The old saying that, “nothing in life is free” doesn’t always apply when it comes to fishing. During National Fishing and Boating Week, many states offer license-free fishing days, which are an ideal opportunity for new or beginning anglers to try fishing on public bodies of water without having to buy a fishing license.
Even if you already have a fishing license, you can still take someone out who has never been fishing before. Not sure who to ask?
Here is a list of people that you can invite to go fishing on a license-free day:
1. Neighbor. Think about those times when you’ve gone on vacation and your neighbor has picked up your mail for you, watched your dog or brought over a tasty batch of homemade brownies. You can express your appreciation by inviting your neighbor to join you on a fishing trip. Your neighbor may also have kids that would love to experience a day of fishing.
2. Boss or Co-Worker. Your boat or a lake shoreline can be a great place to network. Many types of business relationships can be improved by taking the time to get to know someone better and sharing in an outdoor bonding experience like fishing.
3. Teacher or Coach. Maybe there is a special teacher at school or a coach who has put in a lot of extra time helping the kids during soccer or baseball practice. If they are active and enjoy the outdoors, chances are, they would appreciate a day of fishing too.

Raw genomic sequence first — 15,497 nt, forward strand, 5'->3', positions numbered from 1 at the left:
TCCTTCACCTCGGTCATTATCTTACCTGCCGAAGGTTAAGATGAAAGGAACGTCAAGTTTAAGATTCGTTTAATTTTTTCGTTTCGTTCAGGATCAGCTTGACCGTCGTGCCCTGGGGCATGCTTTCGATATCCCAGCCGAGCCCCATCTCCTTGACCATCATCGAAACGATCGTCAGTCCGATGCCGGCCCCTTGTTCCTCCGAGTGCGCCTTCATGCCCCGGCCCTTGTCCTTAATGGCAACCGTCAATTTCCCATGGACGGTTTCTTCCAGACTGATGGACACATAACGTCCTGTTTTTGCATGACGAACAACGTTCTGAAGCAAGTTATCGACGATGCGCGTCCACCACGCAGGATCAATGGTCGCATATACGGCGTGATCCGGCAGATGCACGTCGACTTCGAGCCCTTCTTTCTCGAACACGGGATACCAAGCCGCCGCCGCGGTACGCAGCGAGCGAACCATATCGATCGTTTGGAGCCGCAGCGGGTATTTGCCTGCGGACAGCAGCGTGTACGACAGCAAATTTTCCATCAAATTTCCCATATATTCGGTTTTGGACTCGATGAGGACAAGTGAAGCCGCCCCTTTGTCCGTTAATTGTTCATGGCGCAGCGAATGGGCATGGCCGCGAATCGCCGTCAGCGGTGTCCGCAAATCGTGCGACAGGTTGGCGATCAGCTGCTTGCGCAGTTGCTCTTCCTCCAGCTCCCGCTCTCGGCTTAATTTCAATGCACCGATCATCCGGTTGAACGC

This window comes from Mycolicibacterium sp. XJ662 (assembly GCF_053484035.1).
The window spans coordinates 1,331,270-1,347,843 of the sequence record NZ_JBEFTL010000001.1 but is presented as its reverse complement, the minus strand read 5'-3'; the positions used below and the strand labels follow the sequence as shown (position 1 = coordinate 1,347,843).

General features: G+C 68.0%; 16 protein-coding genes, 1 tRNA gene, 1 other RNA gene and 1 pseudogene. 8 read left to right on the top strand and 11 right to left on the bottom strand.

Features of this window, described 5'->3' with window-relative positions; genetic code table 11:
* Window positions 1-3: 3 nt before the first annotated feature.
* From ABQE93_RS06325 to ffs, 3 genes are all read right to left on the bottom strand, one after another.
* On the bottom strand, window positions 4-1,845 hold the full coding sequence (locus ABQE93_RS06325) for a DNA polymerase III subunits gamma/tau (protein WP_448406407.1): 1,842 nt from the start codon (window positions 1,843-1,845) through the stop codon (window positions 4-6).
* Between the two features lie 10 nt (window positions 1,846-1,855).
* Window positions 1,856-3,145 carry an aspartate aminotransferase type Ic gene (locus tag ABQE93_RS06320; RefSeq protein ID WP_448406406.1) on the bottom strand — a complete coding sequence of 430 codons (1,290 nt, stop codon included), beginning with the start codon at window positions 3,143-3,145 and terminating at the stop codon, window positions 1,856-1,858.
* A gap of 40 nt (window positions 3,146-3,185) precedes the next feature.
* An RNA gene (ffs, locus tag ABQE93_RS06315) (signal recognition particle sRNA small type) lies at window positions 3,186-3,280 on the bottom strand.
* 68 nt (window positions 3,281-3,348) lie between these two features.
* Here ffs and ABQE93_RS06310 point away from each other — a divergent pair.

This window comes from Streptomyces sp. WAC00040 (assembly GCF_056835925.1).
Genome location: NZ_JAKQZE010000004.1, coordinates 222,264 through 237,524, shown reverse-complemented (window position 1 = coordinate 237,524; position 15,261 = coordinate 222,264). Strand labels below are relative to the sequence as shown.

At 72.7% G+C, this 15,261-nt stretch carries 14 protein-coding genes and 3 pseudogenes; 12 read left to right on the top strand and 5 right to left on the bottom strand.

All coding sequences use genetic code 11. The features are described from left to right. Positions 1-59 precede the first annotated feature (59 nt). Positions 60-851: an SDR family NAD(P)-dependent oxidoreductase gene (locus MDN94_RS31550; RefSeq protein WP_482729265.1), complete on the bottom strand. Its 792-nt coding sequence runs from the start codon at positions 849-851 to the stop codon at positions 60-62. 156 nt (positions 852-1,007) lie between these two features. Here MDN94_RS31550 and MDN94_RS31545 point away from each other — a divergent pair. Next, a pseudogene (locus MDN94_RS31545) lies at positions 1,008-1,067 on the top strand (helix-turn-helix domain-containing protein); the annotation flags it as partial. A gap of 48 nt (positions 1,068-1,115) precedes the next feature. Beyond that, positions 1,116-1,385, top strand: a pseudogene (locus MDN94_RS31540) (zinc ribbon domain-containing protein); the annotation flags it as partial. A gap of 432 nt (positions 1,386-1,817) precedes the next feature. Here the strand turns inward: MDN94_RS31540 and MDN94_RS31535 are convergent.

4. Teen. Teenagers are developing their individual personalities, are heavily influenced by friends and are subject to peer pressure. For these reasons, the teenage years can be a stressful time. Since boating and fishing are good stress-relieving activities, invite a teenager or two to go fishing with you. Encourage them to celebrate their own individual strengths and identities during the process.
5. Veteran. If you know a veteran, let him or her know that you appreciate the service they have provided to our country and invite them to go fishing. Veterans may also appreciate the stress-relieving benefits of boating and fishing after serving in combat or witnessing traumatic events.
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